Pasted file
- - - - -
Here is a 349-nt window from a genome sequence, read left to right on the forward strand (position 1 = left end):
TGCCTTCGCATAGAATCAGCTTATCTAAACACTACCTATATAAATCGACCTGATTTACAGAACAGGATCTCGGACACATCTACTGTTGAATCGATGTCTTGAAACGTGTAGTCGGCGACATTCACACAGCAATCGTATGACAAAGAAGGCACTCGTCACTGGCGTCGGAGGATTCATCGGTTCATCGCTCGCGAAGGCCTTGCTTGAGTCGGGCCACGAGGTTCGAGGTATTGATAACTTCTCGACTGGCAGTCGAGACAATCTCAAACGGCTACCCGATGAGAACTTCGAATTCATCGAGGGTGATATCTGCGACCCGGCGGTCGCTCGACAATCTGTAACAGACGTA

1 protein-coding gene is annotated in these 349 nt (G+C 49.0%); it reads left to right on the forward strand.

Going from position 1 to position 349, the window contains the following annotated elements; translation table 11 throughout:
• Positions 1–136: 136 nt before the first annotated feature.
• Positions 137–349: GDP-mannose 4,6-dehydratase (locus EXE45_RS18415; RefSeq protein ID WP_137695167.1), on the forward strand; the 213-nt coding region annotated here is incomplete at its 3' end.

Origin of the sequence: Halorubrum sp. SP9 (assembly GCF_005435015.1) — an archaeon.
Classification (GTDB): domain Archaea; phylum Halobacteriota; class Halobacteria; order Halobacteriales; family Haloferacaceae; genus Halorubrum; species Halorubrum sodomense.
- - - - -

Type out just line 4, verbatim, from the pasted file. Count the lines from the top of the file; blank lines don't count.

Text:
Going from position 1 to position 349, the window contains the following annotated elements; translation table 11 throughout: